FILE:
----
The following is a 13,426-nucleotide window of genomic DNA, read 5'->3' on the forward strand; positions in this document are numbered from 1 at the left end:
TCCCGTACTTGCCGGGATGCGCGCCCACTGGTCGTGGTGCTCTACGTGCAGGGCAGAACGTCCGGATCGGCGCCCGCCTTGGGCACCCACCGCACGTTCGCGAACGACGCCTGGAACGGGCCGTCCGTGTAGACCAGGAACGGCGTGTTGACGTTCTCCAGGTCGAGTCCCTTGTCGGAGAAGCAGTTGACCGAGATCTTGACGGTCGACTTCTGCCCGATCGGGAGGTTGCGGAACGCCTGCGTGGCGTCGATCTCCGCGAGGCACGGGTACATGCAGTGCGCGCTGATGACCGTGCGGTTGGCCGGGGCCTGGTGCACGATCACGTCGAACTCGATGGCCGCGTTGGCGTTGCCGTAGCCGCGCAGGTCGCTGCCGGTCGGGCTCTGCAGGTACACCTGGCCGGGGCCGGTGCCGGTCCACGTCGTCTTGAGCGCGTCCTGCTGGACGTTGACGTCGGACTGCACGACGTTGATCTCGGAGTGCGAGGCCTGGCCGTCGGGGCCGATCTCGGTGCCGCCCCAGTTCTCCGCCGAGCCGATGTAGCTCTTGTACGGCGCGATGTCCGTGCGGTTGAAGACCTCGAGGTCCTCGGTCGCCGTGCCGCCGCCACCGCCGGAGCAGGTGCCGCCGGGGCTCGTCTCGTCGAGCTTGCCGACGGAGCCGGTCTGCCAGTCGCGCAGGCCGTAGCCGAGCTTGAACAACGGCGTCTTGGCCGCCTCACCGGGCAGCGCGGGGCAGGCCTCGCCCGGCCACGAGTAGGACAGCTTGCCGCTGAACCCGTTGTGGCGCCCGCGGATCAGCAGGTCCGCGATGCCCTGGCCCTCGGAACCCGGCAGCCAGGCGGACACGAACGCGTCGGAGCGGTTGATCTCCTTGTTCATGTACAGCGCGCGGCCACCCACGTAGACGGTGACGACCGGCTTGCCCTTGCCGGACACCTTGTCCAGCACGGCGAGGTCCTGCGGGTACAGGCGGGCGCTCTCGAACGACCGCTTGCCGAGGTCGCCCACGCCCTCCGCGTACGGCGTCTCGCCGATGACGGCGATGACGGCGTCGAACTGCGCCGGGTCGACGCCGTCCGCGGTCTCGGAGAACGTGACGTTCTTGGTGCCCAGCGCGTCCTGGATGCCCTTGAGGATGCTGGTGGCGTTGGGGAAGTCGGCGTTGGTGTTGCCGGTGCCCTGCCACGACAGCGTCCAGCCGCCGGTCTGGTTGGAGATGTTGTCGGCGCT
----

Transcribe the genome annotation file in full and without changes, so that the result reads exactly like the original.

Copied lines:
The following is a 13,426-nucleotide window of genomic DNA, read 5'->3' on the forward strand; positions in this document are numbered from 1 at the left end:
TCCCGTACTTGCCGGGATGCGCGCCCACTGGTCGTGGTGCTCTACGTGCAGGGCAGAACGTCCGGATCGGCGCCCGCCTTGGGCACCCACCGCACGTTCGCGAACGACGCCTGGAACGGGCCGTCCGTGTAGACCAGGAACGGCGTGTTGACGTTCTCCAGGTCGAGTCCCTTGTCGGAGAAGCAGTTGACCGAGATCTTGACGGTCGACTTCTGCCCGATCGGGAGGTTGCGGAACGCCTGCGTGGCGTCGATCTCCGCGAGGCACGGGTACATGCAGTGCGCGCTGATGACCGTGCGGTTGGCCGGGGCCTGGTGCACGATCACGTCGAACTCGATGGCCGCGTTGGCGTTGCCGTAGCCGCGCAGGTCGCTGCCGGTCGGGCTCTGCAGGTACACCTGGCCGGGGCCGGTGCCGGTCCACGTCGTCTTGAGCGCGTCCTGCTGGACGTTGACGTCGGACTGCACGACGTTGATCTCGGAGTGCGAGGCCTGGCCGTCGGGGCCGATCTCGGTGCCGCCCCAGTTCTCCGCCGAGCCGATGTAGCTCTTGTACGGCGCGATGTCCGTGCGGTTGAAGACCTCGAGGTCCTCGGTCGCCGTGCCGCCGCCACCGCCGGAGCAGGTGCCGCCGGGGCTCGTCTCGTCGAGCTTGCCGACGGAGCCGGTCTGCCAGTCGCGCAGGCCGTAGCCGAGCTTGAACAACGGCGTCTTGGCCGCCTCACCGGGCAGCGCGGGGCAGGCCTCGCCCGGCCACGAGTAGGACAGCTTGCCGCTGAACCCGTTGTGGCGCCCGCGGATCAGCAGGTCCGCGATGCCCTGGCCCTCGGAACCCGGCAGCCAGGCGGACACGAACGCGTCGGAGCGGTTGATCTCCTTGTTCATGTACAGCGCGCGGCCACCCACGTAGACGGTGACGACCGGCTTGCCCTTGCCGGACACCTTGTCCAGCACGGCGAGGTCCTGCGGGTACAGGCGGGCGCTCTCGAACGACCGCTTGCCGAGGTCGCCCACGCCCTCCGCGTACGGCGTCTCGCCGATGACGGCGATGACGGCGTCGAACTGCGCCGGGTCGACGCCGTCCGCGGTCTCGGAGAACGTGACGTTCTTGGTGCCCAGCGCGTCCTGGATGCCCTTGAGGATGCTGGTGGCGTTGGGGAAGTCGGCGTTGGTGTTGCCGGTGCCCTGCCACGACAGCGTCCAGCCGCCGGTCTGGTTGGAGATGTTGTCGGCGCT